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    The U.S. Supreme Court’s recent decision in Chiaverini v. City of Napoleon, Ohio, declining to limit malicious-prosecution suits, is a model of judicial modesty and incrementalism, in sharp contrast to the court’s dramatic swings on other rights, says Steven Schwinn at the University of Illinois Chicago Law School.

  • Series

    After Chevron: EEOC Status Quo Will Likely Continue

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    As the legal landscape adjusts to the end of Chevron deference, the U.S. Equal Employment Opportunity Commission’s rulemaking authority isn’t likely to shift as much as some other employment-related agencies, says Paige Lyle at FordHarrison.

  • Series

    After Chevron: Impact On Indian Law May Be Muted

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    Agency interpretations of Indian law statutes that previously stood the test of judicial review ​are likely to withstand new challenges even after the end of Chevron deference, but litigation in the area is all but certain, say attorneys at Jenner & Block.

  • Opinion

    Trump Immunity Ruling Upends Our Constitutional Scheme

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    The U.S. Supreme Court’s Trump v. U.S. decision elevates the president to imperial status and paves the way for nearly absolute presidential immunity from potential criminal prosecutions — with no constitutional textual support, says Paul Berman at the George Washington University Law School.

  • High Court Paves Middle Ground For Proceedings Obstruction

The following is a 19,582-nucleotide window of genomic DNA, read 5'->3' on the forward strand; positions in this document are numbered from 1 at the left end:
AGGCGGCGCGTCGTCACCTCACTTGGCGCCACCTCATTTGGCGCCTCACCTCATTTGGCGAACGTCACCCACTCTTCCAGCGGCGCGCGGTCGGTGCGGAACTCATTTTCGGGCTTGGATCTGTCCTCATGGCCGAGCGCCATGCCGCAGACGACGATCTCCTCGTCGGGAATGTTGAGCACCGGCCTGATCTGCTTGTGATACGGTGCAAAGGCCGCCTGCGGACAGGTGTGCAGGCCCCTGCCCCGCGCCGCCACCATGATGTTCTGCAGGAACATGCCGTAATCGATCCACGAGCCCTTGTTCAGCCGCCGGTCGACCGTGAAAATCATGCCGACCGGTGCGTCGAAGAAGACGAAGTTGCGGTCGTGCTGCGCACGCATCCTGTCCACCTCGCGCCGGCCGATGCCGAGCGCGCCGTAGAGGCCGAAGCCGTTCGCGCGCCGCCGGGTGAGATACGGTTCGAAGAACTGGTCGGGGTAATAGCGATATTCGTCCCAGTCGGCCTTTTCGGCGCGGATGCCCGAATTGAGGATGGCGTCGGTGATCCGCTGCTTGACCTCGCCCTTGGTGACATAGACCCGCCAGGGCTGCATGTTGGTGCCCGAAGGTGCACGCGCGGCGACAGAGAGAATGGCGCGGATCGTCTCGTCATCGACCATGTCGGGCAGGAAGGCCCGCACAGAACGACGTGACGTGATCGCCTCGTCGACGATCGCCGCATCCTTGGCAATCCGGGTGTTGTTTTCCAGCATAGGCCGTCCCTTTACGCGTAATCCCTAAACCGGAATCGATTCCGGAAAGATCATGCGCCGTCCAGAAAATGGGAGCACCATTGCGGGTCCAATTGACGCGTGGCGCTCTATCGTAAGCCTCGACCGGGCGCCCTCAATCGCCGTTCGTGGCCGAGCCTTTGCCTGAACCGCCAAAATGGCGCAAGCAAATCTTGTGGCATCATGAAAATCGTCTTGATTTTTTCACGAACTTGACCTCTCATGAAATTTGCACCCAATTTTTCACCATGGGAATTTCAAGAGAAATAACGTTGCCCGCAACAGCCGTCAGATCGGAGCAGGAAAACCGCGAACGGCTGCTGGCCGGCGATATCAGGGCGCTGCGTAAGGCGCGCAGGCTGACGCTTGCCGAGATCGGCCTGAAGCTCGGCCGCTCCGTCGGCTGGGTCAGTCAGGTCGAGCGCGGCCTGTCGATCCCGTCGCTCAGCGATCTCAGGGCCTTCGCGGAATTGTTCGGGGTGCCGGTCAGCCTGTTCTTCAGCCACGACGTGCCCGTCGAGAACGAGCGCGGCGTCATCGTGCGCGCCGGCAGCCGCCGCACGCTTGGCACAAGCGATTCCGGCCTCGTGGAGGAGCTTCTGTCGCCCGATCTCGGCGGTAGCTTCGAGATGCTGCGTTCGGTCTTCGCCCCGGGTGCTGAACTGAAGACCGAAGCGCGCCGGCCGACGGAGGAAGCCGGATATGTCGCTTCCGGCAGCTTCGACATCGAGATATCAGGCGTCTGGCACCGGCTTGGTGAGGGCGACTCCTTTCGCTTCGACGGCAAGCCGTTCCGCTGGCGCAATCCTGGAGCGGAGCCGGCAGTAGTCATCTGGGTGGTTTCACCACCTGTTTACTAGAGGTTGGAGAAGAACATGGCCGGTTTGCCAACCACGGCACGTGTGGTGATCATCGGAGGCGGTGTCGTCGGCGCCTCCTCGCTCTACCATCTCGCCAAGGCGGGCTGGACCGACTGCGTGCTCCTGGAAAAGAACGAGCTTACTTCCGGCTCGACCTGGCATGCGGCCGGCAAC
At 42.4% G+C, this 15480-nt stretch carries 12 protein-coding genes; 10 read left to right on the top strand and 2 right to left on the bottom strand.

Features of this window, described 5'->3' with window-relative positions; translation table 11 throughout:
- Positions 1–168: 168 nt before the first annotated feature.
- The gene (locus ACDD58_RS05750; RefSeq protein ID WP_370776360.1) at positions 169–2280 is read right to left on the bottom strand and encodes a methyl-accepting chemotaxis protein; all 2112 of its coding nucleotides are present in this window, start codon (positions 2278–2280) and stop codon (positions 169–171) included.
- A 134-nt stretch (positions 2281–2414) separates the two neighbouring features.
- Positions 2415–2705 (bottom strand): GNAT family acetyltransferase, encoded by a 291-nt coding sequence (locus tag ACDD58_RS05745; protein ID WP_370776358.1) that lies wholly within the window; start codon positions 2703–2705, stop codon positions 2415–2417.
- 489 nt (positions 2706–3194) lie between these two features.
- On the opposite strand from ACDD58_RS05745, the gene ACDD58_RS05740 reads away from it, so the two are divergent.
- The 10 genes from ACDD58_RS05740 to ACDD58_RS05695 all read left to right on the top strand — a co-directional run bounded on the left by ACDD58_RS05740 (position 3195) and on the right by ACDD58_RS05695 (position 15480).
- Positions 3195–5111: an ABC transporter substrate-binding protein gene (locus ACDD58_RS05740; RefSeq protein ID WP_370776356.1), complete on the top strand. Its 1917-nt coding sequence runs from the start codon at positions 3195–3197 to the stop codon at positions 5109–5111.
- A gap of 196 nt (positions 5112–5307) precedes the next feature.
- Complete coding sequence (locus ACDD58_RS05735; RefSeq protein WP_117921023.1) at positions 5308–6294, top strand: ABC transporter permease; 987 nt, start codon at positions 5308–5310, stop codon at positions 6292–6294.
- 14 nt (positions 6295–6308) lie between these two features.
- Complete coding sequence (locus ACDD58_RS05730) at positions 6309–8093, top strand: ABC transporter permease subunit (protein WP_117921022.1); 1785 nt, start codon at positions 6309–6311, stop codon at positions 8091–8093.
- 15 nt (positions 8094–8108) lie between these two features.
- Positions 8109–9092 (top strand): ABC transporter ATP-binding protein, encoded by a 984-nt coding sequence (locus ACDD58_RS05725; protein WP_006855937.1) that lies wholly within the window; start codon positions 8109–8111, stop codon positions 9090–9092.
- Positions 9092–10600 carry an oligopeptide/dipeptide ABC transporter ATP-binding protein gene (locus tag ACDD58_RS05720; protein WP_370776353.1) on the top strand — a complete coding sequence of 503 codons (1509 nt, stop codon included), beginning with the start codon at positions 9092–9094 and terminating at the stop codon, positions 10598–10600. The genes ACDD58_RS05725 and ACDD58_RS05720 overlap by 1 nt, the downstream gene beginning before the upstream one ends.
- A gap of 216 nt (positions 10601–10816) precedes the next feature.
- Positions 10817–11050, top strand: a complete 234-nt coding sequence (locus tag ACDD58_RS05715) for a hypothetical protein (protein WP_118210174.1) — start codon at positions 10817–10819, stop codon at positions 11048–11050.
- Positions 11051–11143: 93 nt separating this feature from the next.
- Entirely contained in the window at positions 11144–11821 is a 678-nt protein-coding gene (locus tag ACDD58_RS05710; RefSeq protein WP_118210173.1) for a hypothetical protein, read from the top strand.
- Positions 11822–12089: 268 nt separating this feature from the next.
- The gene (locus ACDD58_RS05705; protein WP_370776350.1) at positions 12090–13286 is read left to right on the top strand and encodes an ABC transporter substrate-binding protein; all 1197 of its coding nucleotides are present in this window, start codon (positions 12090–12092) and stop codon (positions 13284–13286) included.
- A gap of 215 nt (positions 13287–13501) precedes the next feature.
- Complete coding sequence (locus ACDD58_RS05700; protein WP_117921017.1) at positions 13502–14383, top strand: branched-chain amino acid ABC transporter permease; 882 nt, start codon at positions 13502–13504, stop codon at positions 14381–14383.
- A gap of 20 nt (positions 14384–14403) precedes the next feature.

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    The U.S. Supreme Court's ruling in Fischer sensibly leaves the door open for prosecutors to make more nuanced assessments as to whether defendants' actions directly or tangentially impair the availability or integrity of anything used in an official proceeding, without criminalizing acts such as peaceful demonstrations, say attorneys at Perry Law.

  • How High Court Approached Time Limit On Reg Challenges

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    The U.S. Supreme Court's decision in Corner Post v. Federal Reserve Board effectively gives new entities their own personal statute of limitations to challenge rules and regulations, and Justice Brett Kavanaugh's concurrence may portend the court's view that those entities do not need to be directly regulated, say attorneys at Snell & Wilmer.

  • Fed. Circ. Skinny Label Ruling Guides On Infringement Claims

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    The Federal Circuit's recent decision in Amarin v. Hikma shows generic drug manufacturers must pay close attention to the statements in their abbreviated new drug application labels to put themselves in the best position in defending against an induced infringement claim, say Luke Shannon and Roshan Shrestha at Taft Stettinius.

  • Revisiting Scalia's 'What's It To You?' After Kaiser Ruling